U.S. Treasurys prices rose from technical support levels on Wednesday as investors waited for U.S. employment data and speeches by major Federal Reserve officials due this week.
Prices for U.S. benchmark 10-year Treasury notes rose 8/32 in price while its yield eased to 2.647 percent from 2.67 percent late on Tuesday.
Two economic reports were supportive for Treasurys. The Mortgage Bankers Association said U.S. mortgage applications fell in the latest week. Consultants Challenger, Gray & Christmas said planned layoffs at U.S. firms rose 13.5 percent in October, citing cuts at pharmaceutical and financial firms.
But a 0.7 percent rise in The Conference Board's September leading economic indicators index released mid-morning appeared to trim gains at the long end of the maturity curve.
Strategists said the bond market was focused on more influential due later in the week: the first estimate of third-quarter gross domestic product (GDP) on Thursday and—most importantly—October nonfarm payroll data due Friday.
Meanwhile, more technical factors were at work.
"The market is a bit hesitant around support levels,'' said Gennadiy Goldberg, U.S. strategist at TD Securities. "Ten-year yields broke through their 100-day moving average at 2.64 percent but were unable to break through 2.68 percent, the 38.2 percent retracement of the September-October rally.
''With GDP, payrolls, and both Dudley and Bernanke on the speaker circuit, there appears to be little desire by markets to prematurely break too far in one direction,`` Goldberg said.
A speech by New York Federal Reserve President William Dudley on Thursday and Fed Chairman Ben Bernanke's speech to the International Monetary Fund's research conference on Friday could get even more than the usual attention from market participants after recent Federal Reserve research papers discussed possible further changes in central banks' ''frameworks" to address issues raised by the financial crisis.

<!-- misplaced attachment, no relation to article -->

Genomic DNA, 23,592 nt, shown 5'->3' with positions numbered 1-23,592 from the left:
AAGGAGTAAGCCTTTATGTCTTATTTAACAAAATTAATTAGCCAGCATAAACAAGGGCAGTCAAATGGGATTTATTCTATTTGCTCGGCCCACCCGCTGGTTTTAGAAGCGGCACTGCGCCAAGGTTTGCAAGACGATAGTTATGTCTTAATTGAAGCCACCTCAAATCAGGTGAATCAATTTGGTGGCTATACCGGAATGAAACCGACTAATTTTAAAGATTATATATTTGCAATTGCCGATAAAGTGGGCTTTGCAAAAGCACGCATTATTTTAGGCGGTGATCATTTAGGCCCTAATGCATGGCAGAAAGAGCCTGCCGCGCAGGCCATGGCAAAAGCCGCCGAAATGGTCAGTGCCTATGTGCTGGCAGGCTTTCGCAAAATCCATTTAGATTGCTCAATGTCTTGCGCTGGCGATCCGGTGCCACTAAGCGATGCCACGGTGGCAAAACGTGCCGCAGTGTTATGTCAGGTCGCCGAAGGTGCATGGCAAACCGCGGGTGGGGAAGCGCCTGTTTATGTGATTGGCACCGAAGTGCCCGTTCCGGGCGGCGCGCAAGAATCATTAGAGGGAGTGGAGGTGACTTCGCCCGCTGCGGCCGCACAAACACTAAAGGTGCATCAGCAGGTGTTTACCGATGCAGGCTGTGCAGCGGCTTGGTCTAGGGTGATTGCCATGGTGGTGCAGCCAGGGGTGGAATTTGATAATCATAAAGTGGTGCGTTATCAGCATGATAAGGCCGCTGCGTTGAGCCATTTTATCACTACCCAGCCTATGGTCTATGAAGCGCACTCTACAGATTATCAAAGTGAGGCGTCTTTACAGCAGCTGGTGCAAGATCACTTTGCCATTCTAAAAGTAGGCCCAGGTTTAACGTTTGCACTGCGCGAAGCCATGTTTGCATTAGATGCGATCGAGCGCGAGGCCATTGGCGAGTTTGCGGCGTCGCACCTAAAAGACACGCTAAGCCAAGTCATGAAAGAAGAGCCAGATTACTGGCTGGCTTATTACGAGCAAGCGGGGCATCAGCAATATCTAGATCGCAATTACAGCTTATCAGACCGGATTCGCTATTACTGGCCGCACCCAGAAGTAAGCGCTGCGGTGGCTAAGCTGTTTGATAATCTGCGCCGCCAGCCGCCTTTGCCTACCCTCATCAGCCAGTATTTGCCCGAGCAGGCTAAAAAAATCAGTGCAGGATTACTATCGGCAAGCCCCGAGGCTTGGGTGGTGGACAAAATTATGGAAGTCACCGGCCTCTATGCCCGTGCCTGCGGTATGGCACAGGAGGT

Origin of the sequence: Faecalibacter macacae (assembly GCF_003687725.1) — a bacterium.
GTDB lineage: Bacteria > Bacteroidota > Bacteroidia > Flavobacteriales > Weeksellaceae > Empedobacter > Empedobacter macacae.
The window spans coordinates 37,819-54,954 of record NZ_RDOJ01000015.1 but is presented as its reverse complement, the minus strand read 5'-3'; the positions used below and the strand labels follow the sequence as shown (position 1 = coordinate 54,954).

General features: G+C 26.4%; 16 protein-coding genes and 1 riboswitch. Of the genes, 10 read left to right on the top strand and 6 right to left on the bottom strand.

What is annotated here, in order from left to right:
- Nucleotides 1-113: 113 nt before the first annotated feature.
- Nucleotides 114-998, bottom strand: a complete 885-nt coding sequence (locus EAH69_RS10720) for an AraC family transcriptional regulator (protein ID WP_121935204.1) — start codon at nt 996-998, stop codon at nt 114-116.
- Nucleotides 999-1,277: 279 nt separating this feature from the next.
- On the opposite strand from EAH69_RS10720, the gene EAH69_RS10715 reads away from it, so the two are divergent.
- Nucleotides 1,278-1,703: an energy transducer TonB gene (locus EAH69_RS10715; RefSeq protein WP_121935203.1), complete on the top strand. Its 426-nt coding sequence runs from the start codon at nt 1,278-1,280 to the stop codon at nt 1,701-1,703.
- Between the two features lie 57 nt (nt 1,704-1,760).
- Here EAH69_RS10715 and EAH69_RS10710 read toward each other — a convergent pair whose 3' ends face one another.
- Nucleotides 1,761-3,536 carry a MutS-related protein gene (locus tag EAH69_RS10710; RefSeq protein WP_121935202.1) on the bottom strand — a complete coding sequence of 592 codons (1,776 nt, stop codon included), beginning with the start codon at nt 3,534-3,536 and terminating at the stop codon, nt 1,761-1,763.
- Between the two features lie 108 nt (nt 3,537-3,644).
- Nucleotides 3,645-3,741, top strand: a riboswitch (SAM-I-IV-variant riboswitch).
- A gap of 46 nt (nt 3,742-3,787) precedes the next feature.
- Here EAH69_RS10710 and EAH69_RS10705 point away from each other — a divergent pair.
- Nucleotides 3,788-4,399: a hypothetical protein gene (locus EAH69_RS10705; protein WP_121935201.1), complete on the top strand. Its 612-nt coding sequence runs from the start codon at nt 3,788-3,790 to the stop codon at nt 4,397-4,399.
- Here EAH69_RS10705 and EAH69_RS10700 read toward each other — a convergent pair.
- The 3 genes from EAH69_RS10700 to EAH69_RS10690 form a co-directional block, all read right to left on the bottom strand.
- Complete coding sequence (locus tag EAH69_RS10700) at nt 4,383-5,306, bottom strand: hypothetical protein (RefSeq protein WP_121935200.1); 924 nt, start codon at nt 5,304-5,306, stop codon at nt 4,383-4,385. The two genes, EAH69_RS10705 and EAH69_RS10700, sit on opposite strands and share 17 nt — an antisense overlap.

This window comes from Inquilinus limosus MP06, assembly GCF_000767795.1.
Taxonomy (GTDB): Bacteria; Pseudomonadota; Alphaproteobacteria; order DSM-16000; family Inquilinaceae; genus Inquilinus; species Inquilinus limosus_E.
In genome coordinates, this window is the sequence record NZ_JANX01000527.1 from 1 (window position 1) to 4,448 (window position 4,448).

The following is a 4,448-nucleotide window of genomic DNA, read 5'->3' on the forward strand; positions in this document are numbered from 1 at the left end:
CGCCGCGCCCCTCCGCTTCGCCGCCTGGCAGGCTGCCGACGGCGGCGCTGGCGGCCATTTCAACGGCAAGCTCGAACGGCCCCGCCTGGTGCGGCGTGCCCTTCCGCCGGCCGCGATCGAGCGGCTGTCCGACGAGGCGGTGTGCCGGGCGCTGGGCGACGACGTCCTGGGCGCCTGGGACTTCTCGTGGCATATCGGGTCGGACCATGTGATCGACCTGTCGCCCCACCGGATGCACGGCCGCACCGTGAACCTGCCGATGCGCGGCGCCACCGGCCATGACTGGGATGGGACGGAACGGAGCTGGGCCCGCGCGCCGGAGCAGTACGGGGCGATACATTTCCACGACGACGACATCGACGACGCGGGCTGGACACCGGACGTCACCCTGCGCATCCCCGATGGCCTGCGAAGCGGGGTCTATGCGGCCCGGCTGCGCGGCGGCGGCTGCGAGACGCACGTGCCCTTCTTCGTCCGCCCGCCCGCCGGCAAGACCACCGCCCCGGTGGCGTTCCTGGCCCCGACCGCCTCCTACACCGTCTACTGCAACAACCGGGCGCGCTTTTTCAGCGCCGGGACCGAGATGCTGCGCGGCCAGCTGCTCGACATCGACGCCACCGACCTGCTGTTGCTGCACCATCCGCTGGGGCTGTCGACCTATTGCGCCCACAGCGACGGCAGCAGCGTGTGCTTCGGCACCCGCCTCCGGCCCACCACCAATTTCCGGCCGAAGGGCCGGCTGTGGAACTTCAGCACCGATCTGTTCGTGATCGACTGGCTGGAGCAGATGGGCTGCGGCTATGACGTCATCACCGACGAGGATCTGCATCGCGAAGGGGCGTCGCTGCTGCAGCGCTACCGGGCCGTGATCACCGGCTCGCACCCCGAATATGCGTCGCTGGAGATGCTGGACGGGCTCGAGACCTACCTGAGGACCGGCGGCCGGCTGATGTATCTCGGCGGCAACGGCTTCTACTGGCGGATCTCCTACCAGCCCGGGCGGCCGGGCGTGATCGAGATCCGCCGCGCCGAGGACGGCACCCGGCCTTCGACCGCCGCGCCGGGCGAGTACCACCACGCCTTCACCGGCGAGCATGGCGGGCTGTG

In research papers released this month, two of the Fed's top staff economists make the case for more aggressive action by the U.S. central bank to lower unemployment by promising to hold interest rates lower for longer.
Besides bouncing off support, Treasurys were supported by Japanese trust banks lifting hedges on a large block of ten-year futures, said Thomas di Galoma, co-head of fixed income rates at ED&F Man Capital in New York. ''Asian real money and central banks were also buyers."
The Treasury's refunding announcement—it will sell $30 billion in three-year notes, $24 billion in 10-year notes, and $16 billion for 30-year bonds next week—was much as expected and had no discernible market impact.
The Treasury also said it would sell two-year floating rate notes in 2014, with further details to be announced on Jan. 23.
Fed Bank of Cleveland President Sandra Pianalto will speak about housing and the national economy at 1:30 p.m. EST on Wednesday. No question and answer period is scheduled.